MONTREAL — A 93-year-old ex-Nazi stripped of his Canadian citizenship for an unprecedented fourth time is vowing to appeal the decision yet again.
Last week, Canada revoked the citizenship of Helmut Oberlander, a retired developer in Waterloo, Ontario, who has been accused of hiding his Nazi past before obtaining citizenship in 1960. The government had stripped Oberlander of his citizenship in 2001, 2007 and 2012, but the decisions were repealed after appeals by his lawyers.
Born in Ukraine, he was forcibly conscripted as an interpreter for the Nazis with Einsatzkommando 10a, a mobile killing unit that executed thousands of Jews in the former Soviet Union. Oberlander has consistently maintained that he never killed anyone.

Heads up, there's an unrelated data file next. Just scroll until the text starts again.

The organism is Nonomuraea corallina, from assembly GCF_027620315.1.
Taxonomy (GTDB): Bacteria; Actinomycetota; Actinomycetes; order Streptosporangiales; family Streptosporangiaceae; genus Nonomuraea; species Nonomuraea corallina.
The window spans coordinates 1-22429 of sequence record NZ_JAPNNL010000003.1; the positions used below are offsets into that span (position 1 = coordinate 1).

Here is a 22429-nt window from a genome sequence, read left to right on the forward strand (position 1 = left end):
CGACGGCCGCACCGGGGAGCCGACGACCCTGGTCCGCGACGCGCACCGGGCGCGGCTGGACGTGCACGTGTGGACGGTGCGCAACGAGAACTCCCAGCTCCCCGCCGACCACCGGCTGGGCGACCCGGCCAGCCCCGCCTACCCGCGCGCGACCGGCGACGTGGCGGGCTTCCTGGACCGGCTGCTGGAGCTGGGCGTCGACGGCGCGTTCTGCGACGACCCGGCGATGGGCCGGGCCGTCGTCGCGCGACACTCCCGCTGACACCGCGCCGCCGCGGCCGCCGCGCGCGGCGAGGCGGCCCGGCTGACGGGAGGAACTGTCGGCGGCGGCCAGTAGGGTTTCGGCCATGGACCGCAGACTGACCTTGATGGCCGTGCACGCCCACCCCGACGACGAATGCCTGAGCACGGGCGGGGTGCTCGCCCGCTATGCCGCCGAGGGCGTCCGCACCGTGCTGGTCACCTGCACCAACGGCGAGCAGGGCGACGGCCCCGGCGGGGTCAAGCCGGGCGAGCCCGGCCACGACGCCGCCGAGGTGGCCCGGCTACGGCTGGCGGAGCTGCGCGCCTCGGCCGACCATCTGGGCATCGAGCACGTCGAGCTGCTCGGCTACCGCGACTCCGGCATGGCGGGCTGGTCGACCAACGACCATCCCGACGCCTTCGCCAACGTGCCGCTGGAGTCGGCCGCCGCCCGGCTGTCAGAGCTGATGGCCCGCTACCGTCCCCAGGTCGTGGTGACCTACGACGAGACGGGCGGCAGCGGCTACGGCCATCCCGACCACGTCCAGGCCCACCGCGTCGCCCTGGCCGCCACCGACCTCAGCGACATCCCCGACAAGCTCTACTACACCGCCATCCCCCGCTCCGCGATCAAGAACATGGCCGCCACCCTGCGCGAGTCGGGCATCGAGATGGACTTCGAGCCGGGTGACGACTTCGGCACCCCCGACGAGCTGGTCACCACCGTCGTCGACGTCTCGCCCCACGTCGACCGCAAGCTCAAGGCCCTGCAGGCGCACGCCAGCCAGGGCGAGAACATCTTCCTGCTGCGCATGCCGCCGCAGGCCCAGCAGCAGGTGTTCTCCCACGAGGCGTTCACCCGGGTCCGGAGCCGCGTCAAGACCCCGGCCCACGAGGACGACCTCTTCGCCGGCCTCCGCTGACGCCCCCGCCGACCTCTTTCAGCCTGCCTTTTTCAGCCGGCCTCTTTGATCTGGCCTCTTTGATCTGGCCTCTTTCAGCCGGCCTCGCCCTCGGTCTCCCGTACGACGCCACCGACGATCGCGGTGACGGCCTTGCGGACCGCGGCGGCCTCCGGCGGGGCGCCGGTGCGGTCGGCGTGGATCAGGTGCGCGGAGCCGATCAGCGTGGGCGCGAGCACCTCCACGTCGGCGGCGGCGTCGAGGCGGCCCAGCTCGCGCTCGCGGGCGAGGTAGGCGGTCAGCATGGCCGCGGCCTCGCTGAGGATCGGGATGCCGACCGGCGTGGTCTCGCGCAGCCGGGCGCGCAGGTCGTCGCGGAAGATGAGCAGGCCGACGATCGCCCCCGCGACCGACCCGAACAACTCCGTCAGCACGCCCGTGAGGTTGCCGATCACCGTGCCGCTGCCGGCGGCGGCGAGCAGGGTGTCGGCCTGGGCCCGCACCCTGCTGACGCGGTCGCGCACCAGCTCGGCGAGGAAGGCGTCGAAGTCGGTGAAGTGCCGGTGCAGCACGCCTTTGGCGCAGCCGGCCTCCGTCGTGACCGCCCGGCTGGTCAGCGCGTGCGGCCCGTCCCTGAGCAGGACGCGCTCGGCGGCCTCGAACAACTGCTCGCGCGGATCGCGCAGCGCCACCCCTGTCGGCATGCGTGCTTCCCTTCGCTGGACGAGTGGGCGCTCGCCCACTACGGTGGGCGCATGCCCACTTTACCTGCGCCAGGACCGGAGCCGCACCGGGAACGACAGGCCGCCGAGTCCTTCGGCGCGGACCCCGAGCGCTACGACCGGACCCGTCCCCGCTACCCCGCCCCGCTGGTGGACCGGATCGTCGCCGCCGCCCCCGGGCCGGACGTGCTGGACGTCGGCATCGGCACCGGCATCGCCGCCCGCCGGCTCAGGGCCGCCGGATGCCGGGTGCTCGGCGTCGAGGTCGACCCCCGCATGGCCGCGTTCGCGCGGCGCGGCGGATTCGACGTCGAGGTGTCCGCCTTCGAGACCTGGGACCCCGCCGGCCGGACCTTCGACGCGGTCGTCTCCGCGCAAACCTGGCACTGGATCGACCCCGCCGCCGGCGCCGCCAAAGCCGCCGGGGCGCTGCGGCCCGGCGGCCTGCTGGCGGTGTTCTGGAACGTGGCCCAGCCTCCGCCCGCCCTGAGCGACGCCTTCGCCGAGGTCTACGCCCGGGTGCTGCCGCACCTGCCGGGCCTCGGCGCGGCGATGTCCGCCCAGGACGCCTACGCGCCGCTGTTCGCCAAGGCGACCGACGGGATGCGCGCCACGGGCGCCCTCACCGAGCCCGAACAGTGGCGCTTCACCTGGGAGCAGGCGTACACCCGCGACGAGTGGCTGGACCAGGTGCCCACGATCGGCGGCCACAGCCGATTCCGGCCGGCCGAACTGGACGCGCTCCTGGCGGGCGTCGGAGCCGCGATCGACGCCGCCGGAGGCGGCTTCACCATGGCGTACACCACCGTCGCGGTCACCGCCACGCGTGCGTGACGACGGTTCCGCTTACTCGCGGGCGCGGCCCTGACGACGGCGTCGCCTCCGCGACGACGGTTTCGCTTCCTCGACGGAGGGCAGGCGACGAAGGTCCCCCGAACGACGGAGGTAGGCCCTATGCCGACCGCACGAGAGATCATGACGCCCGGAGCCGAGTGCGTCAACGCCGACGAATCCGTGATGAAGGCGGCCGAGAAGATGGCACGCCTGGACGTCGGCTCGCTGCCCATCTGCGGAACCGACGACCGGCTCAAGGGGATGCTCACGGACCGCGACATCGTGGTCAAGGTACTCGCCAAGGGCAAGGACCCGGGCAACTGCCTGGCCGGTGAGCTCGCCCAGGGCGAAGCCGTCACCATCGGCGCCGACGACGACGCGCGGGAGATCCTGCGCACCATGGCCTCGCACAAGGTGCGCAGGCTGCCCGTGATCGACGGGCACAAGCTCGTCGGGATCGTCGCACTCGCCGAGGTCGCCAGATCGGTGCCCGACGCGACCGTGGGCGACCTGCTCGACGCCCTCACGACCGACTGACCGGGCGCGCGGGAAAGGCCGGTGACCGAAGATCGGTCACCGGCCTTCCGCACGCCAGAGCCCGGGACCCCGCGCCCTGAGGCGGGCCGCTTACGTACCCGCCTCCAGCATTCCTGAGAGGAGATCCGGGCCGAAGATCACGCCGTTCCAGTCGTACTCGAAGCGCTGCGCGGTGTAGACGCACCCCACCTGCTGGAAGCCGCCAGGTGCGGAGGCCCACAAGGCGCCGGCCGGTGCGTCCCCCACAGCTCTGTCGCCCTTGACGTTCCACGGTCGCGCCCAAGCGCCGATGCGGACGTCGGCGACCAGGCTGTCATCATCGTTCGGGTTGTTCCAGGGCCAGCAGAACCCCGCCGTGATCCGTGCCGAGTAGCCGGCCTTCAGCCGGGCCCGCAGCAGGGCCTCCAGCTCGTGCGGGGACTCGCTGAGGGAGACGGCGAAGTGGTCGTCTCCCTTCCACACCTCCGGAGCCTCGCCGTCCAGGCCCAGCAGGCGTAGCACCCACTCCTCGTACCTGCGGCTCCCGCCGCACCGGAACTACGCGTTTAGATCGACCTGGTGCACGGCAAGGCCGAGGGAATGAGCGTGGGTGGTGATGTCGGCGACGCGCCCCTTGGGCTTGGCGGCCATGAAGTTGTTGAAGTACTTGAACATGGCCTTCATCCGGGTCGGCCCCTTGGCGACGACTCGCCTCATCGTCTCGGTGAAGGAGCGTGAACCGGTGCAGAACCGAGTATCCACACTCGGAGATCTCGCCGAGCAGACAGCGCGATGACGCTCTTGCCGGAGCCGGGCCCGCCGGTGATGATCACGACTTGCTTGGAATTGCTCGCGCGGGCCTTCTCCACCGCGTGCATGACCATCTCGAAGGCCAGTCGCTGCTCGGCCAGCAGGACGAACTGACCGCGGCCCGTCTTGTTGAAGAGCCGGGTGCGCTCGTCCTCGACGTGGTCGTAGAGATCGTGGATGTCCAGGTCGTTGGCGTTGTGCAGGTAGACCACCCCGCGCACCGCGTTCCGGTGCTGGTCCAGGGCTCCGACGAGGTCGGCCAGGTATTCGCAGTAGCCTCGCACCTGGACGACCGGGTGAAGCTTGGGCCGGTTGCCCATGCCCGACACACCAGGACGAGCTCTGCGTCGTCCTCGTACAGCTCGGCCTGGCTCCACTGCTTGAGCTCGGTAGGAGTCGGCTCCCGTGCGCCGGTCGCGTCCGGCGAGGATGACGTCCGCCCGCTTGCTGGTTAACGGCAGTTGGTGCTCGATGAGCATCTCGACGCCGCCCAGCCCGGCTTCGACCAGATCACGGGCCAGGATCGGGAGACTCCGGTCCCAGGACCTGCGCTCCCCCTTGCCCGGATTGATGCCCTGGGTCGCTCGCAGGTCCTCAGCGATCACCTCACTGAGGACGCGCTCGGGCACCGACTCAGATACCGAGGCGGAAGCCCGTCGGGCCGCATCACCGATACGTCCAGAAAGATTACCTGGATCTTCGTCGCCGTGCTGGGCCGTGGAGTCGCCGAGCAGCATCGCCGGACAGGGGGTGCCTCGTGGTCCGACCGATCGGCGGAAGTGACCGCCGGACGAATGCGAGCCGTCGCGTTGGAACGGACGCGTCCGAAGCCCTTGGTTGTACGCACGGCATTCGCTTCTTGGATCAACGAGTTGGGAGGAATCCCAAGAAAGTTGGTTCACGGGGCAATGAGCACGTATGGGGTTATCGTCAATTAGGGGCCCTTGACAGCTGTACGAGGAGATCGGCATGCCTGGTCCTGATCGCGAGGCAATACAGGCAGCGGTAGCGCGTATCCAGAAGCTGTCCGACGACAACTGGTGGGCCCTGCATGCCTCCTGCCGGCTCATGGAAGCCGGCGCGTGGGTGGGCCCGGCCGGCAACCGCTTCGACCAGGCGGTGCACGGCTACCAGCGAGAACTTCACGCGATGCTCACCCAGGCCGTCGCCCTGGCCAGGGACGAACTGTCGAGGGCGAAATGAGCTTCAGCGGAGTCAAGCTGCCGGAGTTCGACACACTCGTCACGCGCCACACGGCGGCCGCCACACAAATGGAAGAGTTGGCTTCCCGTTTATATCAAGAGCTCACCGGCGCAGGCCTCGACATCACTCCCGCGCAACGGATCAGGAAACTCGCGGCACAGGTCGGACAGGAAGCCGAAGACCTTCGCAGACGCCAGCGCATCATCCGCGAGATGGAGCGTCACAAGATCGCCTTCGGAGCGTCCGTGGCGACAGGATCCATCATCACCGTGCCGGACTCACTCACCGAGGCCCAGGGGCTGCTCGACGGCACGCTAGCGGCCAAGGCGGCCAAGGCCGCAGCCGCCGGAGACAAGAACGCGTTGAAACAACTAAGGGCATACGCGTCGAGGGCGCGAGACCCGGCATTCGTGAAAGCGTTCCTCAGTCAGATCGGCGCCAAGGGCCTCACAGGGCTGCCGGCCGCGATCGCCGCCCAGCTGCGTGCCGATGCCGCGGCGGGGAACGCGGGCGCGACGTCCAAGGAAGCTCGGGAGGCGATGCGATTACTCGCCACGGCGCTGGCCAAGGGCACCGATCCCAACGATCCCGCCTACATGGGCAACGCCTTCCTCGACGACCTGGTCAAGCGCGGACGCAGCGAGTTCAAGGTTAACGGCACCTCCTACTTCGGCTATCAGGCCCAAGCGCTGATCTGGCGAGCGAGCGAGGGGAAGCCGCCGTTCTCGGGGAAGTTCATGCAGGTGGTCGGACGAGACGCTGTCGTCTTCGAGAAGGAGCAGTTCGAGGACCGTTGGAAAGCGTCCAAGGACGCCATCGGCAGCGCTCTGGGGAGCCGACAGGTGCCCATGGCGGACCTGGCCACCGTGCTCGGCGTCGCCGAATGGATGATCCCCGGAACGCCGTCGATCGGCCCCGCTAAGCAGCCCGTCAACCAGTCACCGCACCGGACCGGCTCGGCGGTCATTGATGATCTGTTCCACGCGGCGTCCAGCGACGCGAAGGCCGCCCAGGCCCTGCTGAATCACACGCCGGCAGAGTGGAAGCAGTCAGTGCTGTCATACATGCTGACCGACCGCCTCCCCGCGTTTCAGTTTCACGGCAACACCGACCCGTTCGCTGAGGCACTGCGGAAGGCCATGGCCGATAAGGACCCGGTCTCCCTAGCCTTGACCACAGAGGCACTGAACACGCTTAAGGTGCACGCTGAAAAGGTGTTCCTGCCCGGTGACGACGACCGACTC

A statement issued Wednesday by the Centre for Israel and Jewish Affairs hailed the Canadian government’s action.
“We thank and applaud the Canadian government for again stripping Oberlander of his citizenship,” CEO Shimon Koffler Fogel said. “The legal facts in the case are not in dispute: Oberlander was a member of a savage Nazi unit that murdered more than 90,000 Jews in the Holocaust.
“There is no statute of limitations for such heinous crimes,” Koffler Fogel added.
Successful appeals for Oberlander and other accused ex-Nazis in Canada have triggered criticism by Jewish bodies that the Canadian government was not doing enough to bring alleged former Nazi war criminals to justice.